Film Review

Women Without Men: A Step in the Right Direction

women-without-men-filmIn 1953, the democratically elected government of Iran was being overthrown thanks to a CIA-backed coup d'etat with the aid of an oil-greedy Great Britain. Mohammad Reza Pahlavi was installed, and numerous lives were lost, not counting many freedoms. The aftermath? Turn on CNN.

Situated in that pivotal year, photographer Shirin Neshats startling feature debut, Women Without Men, is meant as a tribute to those Iranis who fought, those who were crushed, and those who died thanks to foreign imperialist interference.

Mother: M is for . . .

mother-filmMother There's a quote in the book For Mom with Love that goes, "A mother is a person who seeing there are only four pieces of pie for five people, promptly announces she never did care for pie." That's the kind of parent the eponymous Mother (Lim Hye-ja) is in this engrossing, Korean Hitchcockian thriller that showcases the dangers of unbridled maternal affection.

Shutter Island: Warning! Rocky, Shallow, and Adrift. Vacation Elsewhere.

shutter-islandShutter Island

Martin Scorsese, wanting to be Stanley Kubrick, has failed big time. I know The Shining, and Shutter Island is no The Shining.

Elephantine in every aspect, this attempt at a psychological horror thriller exploits the Holocaust, the plight of those incarcerated for insanity in the '50s, and the victims of anti-Communist purges by splicing together moments of those inhumane historical atrocities into an empty-headed, grotesquely dissatisfying cinematic journey.

Eyes Wide Open: Brokeback Mezuzah

Eyes-Wide-OpenJerusalem. A kosher butcher with a huge family. A hunky Yeshiva student wandering the streets with all of his belongings on his back. Forbidden love. Stir them together, and you have one of the best movies of 2010.

I know it's only February, but I won't be budged.

Superb acting, a nearly flawless screenplay, and focused direction make Haim Tabakman's feature debut, Eyes Wide Open a stirring film experience.

Shorties: Fat Israelis, Unhinged Angels, a Depressed Naturalist, and Much More

girl-on-train1) A Matter of Size

A pack of highly insecure, obese working-class Israeli gents decide to stop dieting and become sumo wrestlers. Yes, The Full Monty goes sabra. Amiably lighthearted and blatantly generic, this crowd-pleaser by Sharon Maymon and Erez Tadmor has already been bought by the Weinstein Brothers for an American remake.

'So, Mr. Richard Gere, if you can gain 200 pounds by sundown, have I got a starring role for you." A highlight of the forthcoming 14th New York Sephardic Jewish Film Festival, this big-bellied comedy proves once and for all the Jewish proverb "Worries go down better with soup."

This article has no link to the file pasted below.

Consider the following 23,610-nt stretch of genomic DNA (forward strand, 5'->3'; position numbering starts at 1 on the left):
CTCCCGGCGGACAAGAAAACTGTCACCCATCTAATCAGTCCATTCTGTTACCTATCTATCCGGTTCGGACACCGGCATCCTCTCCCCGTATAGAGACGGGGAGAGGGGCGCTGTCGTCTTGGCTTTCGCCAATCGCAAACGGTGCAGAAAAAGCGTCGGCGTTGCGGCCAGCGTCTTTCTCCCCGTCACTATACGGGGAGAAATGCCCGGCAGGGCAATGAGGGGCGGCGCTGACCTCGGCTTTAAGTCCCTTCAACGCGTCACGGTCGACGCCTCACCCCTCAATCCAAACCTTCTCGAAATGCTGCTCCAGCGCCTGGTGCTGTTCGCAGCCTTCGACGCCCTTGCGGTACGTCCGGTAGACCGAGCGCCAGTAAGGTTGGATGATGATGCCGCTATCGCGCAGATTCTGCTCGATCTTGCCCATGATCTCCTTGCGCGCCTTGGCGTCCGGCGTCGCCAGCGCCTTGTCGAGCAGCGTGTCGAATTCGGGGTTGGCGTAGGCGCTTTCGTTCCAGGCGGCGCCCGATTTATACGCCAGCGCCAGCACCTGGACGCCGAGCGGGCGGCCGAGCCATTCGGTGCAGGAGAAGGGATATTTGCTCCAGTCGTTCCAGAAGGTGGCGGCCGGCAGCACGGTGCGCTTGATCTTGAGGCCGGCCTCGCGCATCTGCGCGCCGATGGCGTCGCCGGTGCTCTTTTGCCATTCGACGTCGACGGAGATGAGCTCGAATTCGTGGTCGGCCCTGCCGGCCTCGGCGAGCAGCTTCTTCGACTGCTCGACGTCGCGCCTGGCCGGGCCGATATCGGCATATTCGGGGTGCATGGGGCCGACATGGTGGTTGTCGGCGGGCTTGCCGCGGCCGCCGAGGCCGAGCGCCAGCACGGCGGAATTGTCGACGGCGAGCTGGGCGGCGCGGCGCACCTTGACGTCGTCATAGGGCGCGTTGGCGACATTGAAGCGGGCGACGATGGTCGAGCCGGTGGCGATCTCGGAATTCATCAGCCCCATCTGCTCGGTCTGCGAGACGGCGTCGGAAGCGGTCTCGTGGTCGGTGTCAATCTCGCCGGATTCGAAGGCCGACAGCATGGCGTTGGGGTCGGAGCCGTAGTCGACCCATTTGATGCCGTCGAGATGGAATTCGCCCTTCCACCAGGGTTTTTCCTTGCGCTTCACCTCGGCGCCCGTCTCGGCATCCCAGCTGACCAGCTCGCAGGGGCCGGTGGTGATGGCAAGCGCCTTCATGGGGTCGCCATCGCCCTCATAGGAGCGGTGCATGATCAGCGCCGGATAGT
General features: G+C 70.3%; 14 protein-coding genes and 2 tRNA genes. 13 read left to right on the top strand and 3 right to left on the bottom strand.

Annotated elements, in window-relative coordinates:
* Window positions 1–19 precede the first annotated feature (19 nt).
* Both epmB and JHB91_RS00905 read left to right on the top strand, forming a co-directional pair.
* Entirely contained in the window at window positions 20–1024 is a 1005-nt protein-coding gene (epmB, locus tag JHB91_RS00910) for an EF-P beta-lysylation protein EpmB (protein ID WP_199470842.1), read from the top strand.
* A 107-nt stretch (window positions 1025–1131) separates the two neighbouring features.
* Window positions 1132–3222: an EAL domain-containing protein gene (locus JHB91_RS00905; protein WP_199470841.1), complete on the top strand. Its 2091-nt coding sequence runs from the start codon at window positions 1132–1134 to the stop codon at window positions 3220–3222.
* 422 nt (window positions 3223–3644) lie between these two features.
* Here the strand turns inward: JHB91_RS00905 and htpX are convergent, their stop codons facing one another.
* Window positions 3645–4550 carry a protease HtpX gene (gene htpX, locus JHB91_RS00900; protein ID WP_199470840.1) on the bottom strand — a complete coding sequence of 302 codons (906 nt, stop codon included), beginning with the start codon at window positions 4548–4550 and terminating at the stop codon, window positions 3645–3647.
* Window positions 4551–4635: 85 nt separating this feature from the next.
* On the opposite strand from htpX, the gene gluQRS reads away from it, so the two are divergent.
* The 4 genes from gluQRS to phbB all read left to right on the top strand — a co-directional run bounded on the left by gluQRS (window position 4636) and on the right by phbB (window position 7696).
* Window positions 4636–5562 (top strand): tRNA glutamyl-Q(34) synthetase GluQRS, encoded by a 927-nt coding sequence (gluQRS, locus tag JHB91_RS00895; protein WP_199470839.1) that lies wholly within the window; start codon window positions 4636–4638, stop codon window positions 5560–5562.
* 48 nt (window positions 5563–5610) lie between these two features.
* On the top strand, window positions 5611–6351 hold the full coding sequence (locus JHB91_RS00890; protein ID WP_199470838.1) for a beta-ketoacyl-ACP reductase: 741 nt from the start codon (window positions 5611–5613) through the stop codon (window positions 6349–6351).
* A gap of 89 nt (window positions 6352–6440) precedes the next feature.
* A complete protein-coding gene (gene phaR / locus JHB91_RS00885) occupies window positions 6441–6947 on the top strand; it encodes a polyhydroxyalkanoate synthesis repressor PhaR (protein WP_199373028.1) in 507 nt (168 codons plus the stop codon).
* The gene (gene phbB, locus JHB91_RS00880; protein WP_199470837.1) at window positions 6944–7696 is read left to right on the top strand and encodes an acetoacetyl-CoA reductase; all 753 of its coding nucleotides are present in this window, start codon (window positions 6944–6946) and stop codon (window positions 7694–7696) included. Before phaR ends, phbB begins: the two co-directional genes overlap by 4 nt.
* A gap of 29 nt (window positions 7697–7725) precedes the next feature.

The Book of Eli: The Road for Dummies

If George W. Bush has left one legacy to the arts, it's that under his administration more films about the Apocalypse and ecological destruction went into production than under any other presidency.

The latest to be released is the Hughes Brothers' The Book of Eli. Consider this tepid offering "Cormac McCarthy Lite."

Like McCarthy's Pulitzer-Prize-winning The Road (and its recent first-rate screen adaptation), The Book of Eli takes place after civilization's been decimated.

Willem Dafoe on Barebacking, Playing a Martian, and Indie Traumas

daybreakersACE HOTEL, MANHATTAN -- "This is as safe as barebacking a $5.00 whore," notes Lionel "Elvis" Cormac, a former vampire who’s regained his mortality, in the highly entertaining new sci-fi thriller Daybreakers. Smiling impishly, Willem Dafoe who plays Lionel, notes, "Nothing was improvised...but there’s a couple of lines [in the film] that when I hear them, I can think that’s my line. I can remember the one about 'barebacking.' I thought, can we say that? That’s kind of racy. This word 'barebacking' is quite specific. I know it more from -- oh, boy, I’m getting -- it’s kind of gay cruise parlance.

Red Riding Trilogy: de Sade Yorkshire Style

red-riding-quartetIf Law & Order: Special Victims Unit, Criminal Minds, and Lovely Bones haven't sated your hunger for watching entertainments showcasing the abuse, torture, and murder of children and women, you are in luck. IFC Films is now releasing three films based upon four intertwined novels by David Peace that are known to mystery aficionados as The Red Riding Quartet. If viewed in one sitting, as they were at last year's New York Festival, you can be blithely battered by the battered for 305 minutes.

Vicious from All the Inside Angles

sid-those-who-knew-himSid! By Those Who Really Knew Him (MVDvisual DVD) In a short twenty-one years of life, with less than a year of them spent with The Sex Pistols, Sid Vicious created a legacy that has secured his position as one of the predominant icons of Punk. Sid! By Those Who Really Knew Him attempts to get an inside perspective on Vicious by combining the testimonies of those who surrounded his brief life. Archival footage, photos, and concert posters punctuate the DVD documentary, which arrives at no definitive conclusion. It's accompanied by a thick little booklet plus a live CD with 10 tracks of Sid playing in N.Y.C.

Avatar: Hot Aliens Rule the Roost


Strike up the band. Light up the fireworks. Bake the cannoli. Yes, everything you heard about Avatar is true. James Cameron’s epic fantasy trip is as wondrous and engrossing as his Titanic was over-praised and ultimately silly.

Utilizing the latest computer innovations, many of which he seemingly spearheaded, Cameron has created a multidimensional, imaginary world in 3D, one that is peopled by hunky, barely attired creatures that will no doubt spark long-lasting desires in the teen-boy/teen-girl side of each of us.